Life isn’t great for our fish suppliers. I had the pleasure of teaching Richard Boulton, owner of West Acre Trout Farm, many years ago at Norwich School and, as I’d expect, he is toughing it out. Some of the big reservoirs are still taking his fish, he says, and he has room to hold plenty more in readiness for the world spinning back to normal. Fish food supplies have been a worry, but a 20-ton delivery from Germany has eased his concerns. Sometimes it takes a crisis like this to realise just how interdependent we all are in this global economy of ours.

Tackle shops aren’t exactly rejoicing. Daniel Brydon of Wensum Valley Angling told me that anglers are still ordering the smaller items like pole winders, but not the poles themselves. Still, out of adversity comes enterprise and Daniel has started his Corona Voucher scheme. Phone him on 07766 658948, order a voucher and he’ll give you up to 25pc of the value on top as a freebie. Who knows? That might just be the chance you need to buy that rod you have always thought just out of reach. The angling magazines I write for aren’t doing well either as the newsagents close and circulations wither. And as for my spring tench guiding, well, you can imagine how well that is doing! So, as my old fishing chum Will Baker sometimes said, things are “not good” but there are bigger worries for the world lying ahead.

The Sunday Times last weekend carried a headline “Poaching Threat as Safari Trade Collapses.” A friend of mine, Paul Goldstein, runs eco-camps in Kenya and he is worried that the cash switch-off will drive wildlife workers into poaching. If a man is not paid to protect wildlife, then he will earn his family’s money by killing and selling it. Even the finest sensibilities cannot overcome the sight of a starving child. I have seen this happen in the angling world. Between 1990 and 2012 I helped establish fishing camps in India that were a complete win/win initiative. Erstwhile fish poachers secured regular employment as fishing guides. Stocks of fish rose, the jungle was protected and we even set about founding a school for the river children. Then fishing fell foul of the Green lobby out there, was banned and the camps fell into disuse. My friends in Bangalore tell me the rivers are being dynamited, the jungles being hacked back and the work of a quarter of a century has been lost.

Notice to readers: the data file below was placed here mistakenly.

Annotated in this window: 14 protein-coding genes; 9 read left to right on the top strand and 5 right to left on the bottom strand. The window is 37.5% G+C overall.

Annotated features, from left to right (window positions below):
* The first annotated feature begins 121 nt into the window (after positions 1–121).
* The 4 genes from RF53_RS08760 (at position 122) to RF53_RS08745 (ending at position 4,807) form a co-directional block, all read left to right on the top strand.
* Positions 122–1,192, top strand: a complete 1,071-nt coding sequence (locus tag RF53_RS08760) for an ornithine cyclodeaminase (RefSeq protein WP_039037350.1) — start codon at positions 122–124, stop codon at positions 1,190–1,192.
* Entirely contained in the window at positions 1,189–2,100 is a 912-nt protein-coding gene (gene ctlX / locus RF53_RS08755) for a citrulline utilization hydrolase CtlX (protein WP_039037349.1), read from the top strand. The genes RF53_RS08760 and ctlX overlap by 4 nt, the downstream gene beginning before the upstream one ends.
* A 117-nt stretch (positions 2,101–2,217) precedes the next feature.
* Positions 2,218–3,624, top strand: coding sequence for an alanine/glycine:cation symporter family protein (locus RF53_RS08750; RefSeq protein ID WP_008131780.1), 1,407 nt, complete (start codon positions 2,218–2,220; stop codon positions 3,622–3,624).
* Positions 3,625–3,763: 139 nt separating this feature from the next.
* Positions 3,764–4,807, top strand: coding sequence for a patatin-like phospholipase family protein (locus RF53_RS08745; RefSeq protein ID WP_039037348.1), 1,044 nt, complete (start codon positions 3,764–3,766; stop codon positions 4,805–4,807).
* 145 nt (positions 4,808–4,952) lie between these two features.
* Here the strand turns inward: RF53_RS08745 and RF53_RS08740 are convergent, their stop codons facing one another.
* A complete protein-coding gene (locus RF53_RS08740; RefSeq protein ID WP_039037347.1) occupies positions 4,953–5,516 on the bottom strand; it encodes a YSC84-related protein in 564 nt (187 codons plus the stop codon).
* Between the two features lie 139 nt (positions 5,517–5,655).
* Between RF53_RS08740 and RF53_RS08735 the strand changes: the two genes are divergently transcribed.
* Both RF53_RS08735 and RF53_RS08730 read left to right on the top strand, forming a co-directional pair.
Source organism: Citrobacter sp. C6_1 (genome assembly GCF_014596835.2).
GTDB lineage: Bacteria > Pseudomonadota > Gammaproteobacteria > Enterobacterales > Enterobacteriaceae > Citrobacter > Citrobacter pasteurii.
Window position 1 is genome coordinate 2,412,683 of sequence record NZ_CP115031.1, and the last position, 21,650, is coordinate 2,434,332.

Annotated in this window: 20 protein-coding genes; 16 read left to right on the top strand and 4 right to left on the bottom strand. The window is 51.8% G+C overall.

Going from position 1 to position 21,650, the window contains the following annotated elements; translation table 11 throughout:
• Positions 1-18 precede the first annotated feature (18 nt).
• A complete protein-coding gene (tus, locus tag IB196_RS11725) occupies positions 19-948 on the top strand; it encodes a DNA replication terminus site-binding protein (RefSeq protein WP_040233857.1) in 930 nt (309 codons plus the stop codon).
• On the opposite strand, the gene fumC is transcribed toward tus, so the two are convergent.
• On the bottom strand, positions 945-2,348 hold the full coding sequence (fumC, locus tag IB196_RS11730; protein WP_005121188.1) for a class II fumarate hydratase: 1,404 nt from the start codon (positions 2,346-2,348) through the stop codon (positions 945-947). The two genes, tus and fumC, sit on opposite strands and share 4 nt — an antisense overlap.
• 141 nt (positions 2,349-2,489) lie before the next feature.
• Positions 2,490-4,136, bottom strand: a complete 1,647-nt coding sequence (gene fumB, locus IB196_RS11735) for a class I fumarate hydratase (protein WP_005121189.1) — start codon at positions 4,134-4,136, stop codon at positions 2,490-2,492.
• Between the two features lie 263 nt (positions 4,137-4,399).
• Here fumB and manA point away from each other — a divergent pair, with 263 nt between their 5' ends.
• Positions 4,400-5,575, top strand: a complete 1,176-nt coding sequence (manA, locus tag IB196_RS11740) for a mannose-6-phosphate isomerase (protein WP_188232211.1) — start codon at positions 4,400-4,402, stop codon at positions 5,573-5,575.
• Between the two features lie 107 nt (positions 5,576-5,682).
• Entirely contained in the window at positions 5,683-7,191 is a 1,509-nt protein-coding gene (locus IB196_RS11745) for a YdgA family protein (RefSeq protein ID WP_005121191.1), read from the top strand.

Having time, though, can be an enormous gift and privilege. I have rediscovered my landline and old telephone book and what a joy it has been to talk to friends from way back.Remember the name ‘burbot’? The slightly eel-like fish that used to inhabit the Fenland rivers until perhaps 1950 or so? Despite a hundred quests and a thousand rumours the species has been declared extinct in the UK for the past half century. Perhaps not. According to my nutty professor, the burbot still lives on in the deep glacial waters of an unnamed lake somewhere north of the Scottish border. This isn’t much of a clue as there are more lochs than the sky has stars, but the story has legs for me. Whilst I have never seen an English burbot, I have caught (and eaten) them in the mountainous regions of Siberia and Mongolia where the waters are ice cold. A theory is that Fenland burbot perished because of climate change so it makes a type of bonkers sense they could still be clinging on somewhere to the north in the UK. You could say losing burbot was no big deal. They are not particularly glamorous, they don’t grow especially large and they taste like wood pulp. But what a wonder it would be if burbot did exist, unknown, unguessed at in this world where we think we know everything there is to know. For me it would be a sort of fishy miracle... and don’t we need something like that? And, no, this story is NOT an April Fool... honest!